The period between 1989 and the early 1990s has acquired historical significance for all kinds of reasons, writes John L Walters. In politics it was the time of the fall of the Berlin Wall, the Velvet Revolution in the former Czechoslovakia, the end of Communism and, as some would have it, the start of the ‘end of history’. In popular music, the shift from recorded performance to electronically produced tracks gave rise to so-called ‘rave culture’.
Communications were changing, with the impact of fax machines and, later in the 1990s, email. In the worlds of design, printing and publishing, new computer-based technology was sending out ripples of change, affecting work practices and the relationships between designers and clients. The notion of desktop publishing, in parallel with the concept of samizdat publishing behind the fraying Iron Curtain, was challenging the roles of traditional printers, publishers and typesetting houses: a start-up ’zine might use Letraset or primitive computer typesetting, while established, profitable titles still sent their work to typesetters.
Yet for a small design company, a computer was still eye-wateringly expensive, and for a printer or repro house, choosing what large-scale kit – scanners, laser-setters, and so on – to invest in or upgrade to was a similarly fraught business. Yet everyone knew, after a decade of rhetoric about the ‘mighty micro’, followed by talk of the imminent ‘information superhighway’, that big changes were around the corner.
Top and above: From Alan Kitching’s Broadside series of works, created in the 1980s and 90s
Alan Kitching had been a partner in Omnific for ten years, and a designer for nearly two decades. He decided it was time to change tack: “I couldn’t just sit at a desk, like Alan Fletcher could, or Derek Birdsall, and design something. I was never in their league. In order for me to go forward as a designer, I had to go back to something I knew.”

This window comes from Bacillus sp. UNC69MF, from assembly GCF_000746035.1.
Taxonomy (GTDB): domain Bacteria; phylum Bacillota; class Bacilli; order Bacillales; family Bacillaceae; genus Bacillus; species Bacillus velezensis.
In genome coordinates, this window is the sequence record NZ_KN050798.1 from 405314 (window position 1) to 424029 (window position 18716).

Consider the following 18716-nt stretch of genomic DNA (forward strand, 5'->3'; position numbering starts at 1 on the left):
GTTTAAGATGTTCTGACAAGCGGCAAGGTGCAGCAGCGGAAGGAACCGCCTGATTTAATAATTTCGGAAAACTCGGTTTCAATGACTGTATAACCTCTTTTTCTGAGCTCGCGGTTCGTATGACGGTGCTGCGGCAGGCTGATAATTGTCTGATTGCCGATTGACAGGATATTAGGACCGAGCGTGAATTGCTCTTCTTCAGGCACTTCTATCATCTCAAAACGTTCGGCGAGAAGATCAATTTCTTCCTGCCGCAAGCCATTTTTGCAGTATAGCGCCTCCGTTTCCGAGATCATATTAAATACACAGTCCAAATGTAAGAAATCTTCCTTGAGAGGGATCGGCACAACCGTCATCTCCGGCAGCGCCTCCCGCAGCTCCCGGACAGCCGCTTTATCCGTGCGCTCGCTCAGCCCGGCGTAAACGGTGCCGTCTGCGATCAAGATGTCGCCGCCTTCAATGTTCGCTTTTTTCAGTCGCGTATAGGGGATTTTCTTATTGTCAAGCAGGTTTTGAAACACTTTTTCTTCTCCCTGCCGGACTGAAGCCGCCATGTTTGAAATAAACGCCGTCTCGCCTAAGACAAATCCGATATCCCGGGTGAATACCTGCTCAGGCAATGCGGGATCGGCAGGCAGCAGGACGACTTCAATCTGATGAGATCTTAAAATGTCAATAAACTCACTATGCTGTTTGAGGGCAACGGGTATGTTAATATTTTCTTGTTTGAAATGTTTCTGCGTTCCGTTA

In June 1988 he announced his resignation from the Omnific partnership. Birdsall and Lee were taken by surprise. When they asked him what he was planning to do, Kitching simply said: ‘I want to buy the press and the type and go and print.’ The three men quickly came to an agreement, and Kitching took his share of the company in the form of the complete printing set-up, including the proofing press and the type in its cases, worth approximately £26,000. Although Omnific had acquired the equipment a few years earlier, and Birdsall had used it to make a few small cards, Kitching had been the main person to use it.
The RCA Years
Also in 1988, Birdsall recommended his colleague to the Royal College of Art, and Kitching became a visiting tutor in typography, working two days a week. Birdsall was professor of graphic design at the RCA for little more than a year, and it is a time he remembers with mixed feelings: “The best thing I did in my brief stay at the RCA was to ask Alan to take over the letterpress department. He did this with great flair, infecting the whole college and introducing several generations of students to the beautiful craft of letterpress printing, keeping it alive and transforming it into a new art form.”
It was a good moment, which Kitching describes as “a time of exploration, of restarting”, yet he was more confident than he had been as a teacher the first time round